Costume under the Revolution; Versailles no longer the arbiter of the mode – Anglomania, “Anticomania,” Rousseau, and a “return to Nature ” – Blonde perukes – Dresses à la Flore, à la Diane, etc. – The classical cothurnus; the “balantine ” – Pink silk tights and gauze veiled nudities – Impossibles and Incroyables; masculine dress à la Anglaise – Official costumes of National Representatives and of Directors – Barras’ little joke – A lady on contemporary fashions in Paris.
Auguste Racinet. The Costume History Hardcover – Illustrated, November 4, 2015
by Françoise Tétart-Vittu (Author)
Racinet's Costume History is an invaluable reference for students, designers, artists, illustrators, and historians; and a rich source of inspiration for anyone with an interest in clothing and style.
French Directory. Fashion in Paris after the Revolution 1796-1800. Directoire. Semi-nude women in the Champs Élysées – No pockets – Mademoiselle Mars makes yellow velvet the rage – Rivalry between Mesdames Hamelin… Read More
The Fabric of Civilization: How Textiles Made the World Paperback – December 7, 2021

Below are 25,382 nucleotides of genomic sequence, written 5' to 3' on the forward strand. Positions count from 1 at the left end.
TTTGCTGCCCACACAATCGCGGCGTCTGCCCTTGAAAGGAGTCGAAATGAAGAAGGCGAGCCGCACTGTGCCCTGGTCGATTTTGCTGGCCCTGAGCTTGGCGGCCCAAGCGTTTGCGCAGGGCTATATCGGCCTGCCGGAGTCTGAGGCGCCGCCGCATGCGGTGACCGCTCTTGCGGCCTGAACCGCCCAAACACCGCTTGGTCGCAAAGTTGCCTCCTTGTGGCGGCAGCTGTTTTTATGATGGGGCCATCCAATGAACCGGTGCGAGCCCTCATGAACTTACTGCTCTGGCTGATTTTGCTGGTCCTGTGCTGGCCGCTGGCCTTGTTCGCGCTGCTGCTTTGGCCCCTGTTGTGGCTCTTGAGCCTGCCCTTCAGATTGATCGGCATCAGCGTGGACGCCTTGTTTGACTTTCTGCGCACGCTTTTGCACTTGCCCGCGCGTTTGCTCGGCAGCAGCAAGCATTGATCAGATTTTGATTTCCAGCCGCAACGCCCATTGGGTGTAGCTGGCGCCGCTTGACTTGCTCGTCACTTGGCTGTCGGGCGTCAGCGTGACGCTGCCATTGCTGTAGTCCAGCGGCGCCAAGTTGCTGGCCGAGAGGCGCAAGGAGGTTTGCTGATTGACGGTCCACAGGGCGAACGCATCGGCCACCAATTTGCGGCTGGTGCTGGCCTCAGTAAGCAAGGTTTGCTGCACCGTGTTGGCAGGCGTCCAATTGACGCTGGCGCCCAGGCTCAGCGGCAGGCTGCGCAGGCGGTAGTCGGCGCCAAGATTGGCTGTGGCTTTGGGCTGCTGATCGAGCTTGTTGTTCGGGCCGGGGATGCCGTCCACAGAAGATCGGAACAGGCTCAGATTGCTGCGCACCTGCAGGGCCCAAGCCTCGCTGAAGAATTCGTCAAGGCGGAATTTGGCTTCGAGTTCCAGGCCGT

by Virginia Postrel (Author)
From Neanderthal string to 3D knitting, an “expansive” global history that highlights “how textiles truly changed the world” (Wall Street Journal)
“Incroyable” (incredible) was the sobriquet given to the fops or dandies of the later Revolutionary period.
The fashion of two dresses, one worn over the other, that had been so general in the latter half of the seventeenth century, and the first half of the eighteenth, had completely disappeared in favour of one gown only.
The Salon of Madame Récamier. Salonnière during the Directory and Consulates in Paris. Napoleon had her salon closed in 1803 because of treacherous state activities.
The balls à la victim (The Victim’s Ball). Dances everywhere after the 9th Thermidor. New social order of things in Paris. Metamorphosis of French feminine character.